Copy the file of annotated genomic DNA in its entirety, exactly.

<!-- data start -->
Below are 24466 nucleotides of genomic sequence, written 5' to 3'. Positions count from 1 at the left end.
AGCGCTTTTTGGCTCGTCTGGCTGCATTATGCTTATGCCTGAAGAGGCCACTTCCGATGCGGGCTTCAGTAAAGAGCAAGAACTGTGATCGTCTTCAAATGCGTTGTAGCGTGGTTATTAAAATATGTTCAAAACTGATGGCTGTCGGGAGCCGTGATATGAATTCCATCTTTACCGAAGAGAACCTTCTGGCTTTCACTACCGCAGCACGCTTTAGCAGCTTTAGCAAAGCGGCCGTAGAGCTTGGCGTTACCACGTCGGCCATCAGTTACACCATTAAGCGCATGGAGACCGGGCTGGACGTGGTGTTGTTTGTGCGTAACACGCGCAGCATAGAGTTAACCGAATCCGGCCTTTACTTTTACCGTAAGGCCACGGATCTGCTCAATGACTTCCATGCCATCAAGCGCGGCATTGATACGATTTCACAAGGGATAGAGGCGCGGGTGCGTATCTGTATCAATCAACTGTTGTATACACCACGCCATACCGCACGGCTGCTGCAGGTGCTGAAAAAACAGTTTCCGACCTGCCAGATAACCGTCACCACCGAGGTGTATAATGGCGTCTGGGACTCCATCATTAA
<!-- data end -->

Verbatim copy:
Below are 24466 nucleotides of genomic sequence, written 5' to 3'. Positions count from 1 at the left end.
AGCGCTTTTTGGCTCGTCTGGCTGCATTATGCTTATGCCTGAAGAGGCCACTTCCGATGCGGGCTTCAGTAAAGAGCAAGAACTGTGATCGTCTTCAAATGCGTTGTAGCGTGGTTATTAAAATATGTTCAAAACTGATGGCTGTCGGGAGCCGTGATATGAATTCCATCTTTACCGAAGAGAACCTTCTGGCTTTCACTACCGCAGCACGCTTTAGCAGCTTTAGCAAAGCGGCCGTAGAGCTTGGCGTTACCACGTCGGCCATCAGTTACACCATTAAGCGCATGGAGACCGGGCTGGACGTGGTGTTGTTTGTGCGTAACACGCGCAGCATAGAGTTAACCGAATCCGGCCTTTACTTTTACCGTAAGGCCACGGATCTGCTCAATGACTTCCATGCCATCAAGCGCGGCATTGATACGATTTCACAAGGGATAGAGGCGCGGGTGCGTATCTGTATCAATCAACTGTTGTATACACCACGCCATACCGCACGGCTGCTGCAGGTGCTGAAAAAACAGTTTCCGACCTGCCAGATAACCGTCACCACCGAGGTGTATAATGGCGTCTGGGACTCCATCATTAA